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A fundamental brutality

Alan Braunholtz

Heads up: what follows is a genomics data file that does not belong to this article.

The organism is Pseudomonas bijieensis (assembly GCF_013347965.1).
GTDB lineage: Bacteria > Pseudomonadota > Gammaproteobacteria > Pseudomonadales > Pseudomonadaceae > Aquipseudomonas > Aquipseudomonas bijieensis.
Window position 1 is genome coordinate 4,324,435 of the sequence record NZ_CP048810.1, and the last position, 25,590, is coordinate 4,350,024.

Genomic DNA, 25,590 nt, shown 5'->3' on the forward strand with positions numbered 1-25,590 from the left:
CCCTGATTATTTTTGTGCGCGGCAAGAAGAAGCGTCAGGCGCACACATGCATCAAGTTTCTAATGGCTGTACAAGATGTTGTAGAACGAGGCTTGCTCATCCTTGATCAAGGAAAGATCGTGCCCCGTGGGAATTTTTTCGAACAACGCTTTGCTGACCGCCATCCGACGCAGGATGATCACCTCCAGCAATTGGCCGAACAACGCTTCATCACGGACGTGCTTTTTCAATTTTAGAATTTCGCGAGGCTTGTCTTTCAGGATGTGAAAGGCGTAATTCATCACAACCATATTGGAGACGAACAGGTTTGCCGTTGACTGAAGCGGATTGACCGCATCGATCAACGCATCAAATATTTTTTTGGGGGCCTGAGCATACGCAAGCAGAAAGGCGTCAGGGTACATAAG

A quiet radio story on Iraq gnawed at me long after the drive to work. Criminals kidnapped and ransomed a young Iraqi woman, threatening to rape and kill her. The family secured her release, then killed her themselves. The unchaperoned time away meant she could have been “damaged goods.” Murdering their own daughter-sister-niece allowed the family to protect their honor.As always, the horror lies in the seemingly unimportant details. The uncle, an off-duty policeman, matter of factly stating how he shot her with his service sidearm because her father and brothers couldn’t. How her sisters protested, but not too much, because they knew they’d never be married if he didn’t. How he knew that Islam condemned honor killings, but that tribal customs came first.To cap it all off, the story finished with the stark contrast with the celebrations and feasts when a young man returns home after a kidnapping.The gut reaction of “what is wrong with those people” is impossible to ignore no matter how much I try to understand. Who would want anything to do with a culture of that mindset?The explanation that different cultures have different morals is no help at all. So what! Some moral positions are better than others, and no argument has yet to convince me otherwise. The hard part is choosing a better moral path. Historical traditional belief systems are more of a hindrance than a help here.To the tribal Iraqi culture, killing your daughter is obviously OK. The explanation seemed to be no more than “that’s the way things always have been here.” Countering that with well it’s wrong because our historical belief system says so isn’t going to achieve much beyond a “we’re right you’re wrong! No, we’re right, you’re wrong” exchange. Until recently, academics followed the Kantian school of thought and believed morals came mainly from reasoning. Children’s ability to act in more subtle moral ways as their understanding increases provided the basis for this.Experiments with primates show that they, too, have codes of conduct regarding fairness and interactive behavior – often similar to ours. It appears that some of our morality evolved along with us.Then the experiments of J. Haidt at the University of Virginia illustrate strong emotional content to moral decisions. We can decide what to do based on pre-programmed emotions, not rational thought. If you like something, you hold on to it. If it disgusts you, you drop it without thinking why. Some of our moral decisions are based on similar intuitions.When you “just know” something is wrong but can’t explain why – a situation Haidt calls moral dumbfounding – you could be in the midst of an emotional moral decision. Rationalizing – if it occurs at all – happens after the fact and is less a search for truth than a justification, like a lawyer trying to defend his client.What creates these moral intuitions? It’s probably a mix of evolved innate ones and the historical norm of the society you grew up in. Emotions are a powerful force and if tied to an argument, will overwhelm rational thought. Interracial marriage used to trigger disgust and fear, which made it easy to portray as absolutely wrong, though few could argue why. Similar emotions are encouraged with regard to gay marriage, as they swamp any debate.Reasoning and rational decisions are important as catalysts for change. Most would say civilization has improved since the dark ages. Philosophical arguments over morals provided a huge impetus. The practices of child labor, slavery, etc., all lost out to changes in societies’ values.A period in Western history known appropriately as the Enlightenment emphasized the values of freedom of thought, reason, tolerance and democracy. This period allowed Western civilization to achieve all that it has. Some cultures missed out on the Enlightenment. Why perhaps we’re horrified at some of their accepted values, and they’ve dropped from being the cradle of civilization to a Third World country.Historical values are reassuring in a changing world. The rise of fundamentalism in all religions is a reaction to the uncertainties of Enlightenment thinking, which embraces change, looks for reality-based evidence and challenges accepted authorities and “wisdom.”It’s surprising to see how similarly intolerant all these fundamentalist movements are. They don’t like untraditional sexual behavior or gender roles (homosexuality and working women), other faiths and cultures, the challenge of rational thought to revealed divine authority, and aren’t really comfortable with democracy. Democracy gives the people power to decide what’s right rather than the traditional God. That’s why fundamentalists here are constantly trying to overturn the separation of church and state, moving us toward a church-run state.I’m a little wary of any movement back toward unquestioned traditional values. It’s an extreme example, but the killing of the woman in Iraq depended on someone’s traditional values. A few hundred years of skeptical open thought might have saved her life.Many very tolerant countries are struggling with the intolerant traditions of some of their immigrants, as well as their own home-grown extremists. There are regular attacks on gays in Holland, “honor killings” in Sweden and assaults on women in the UK. It’ll be interesting to see if the enlightened values of these countries can overcome the toxic mix of religion and tribalism.Hopefully, secular thought will continue to be enlightened, open minded and tolerant. Ironically, turning the other cheek despite the attacks of fundamentalists who can never be. Scientific humanism may be able to bring people together in ways that competing religious beliefs never can.Alan Braunholtz of Vail writes a weekly column for the Daily. Vail, Colorado


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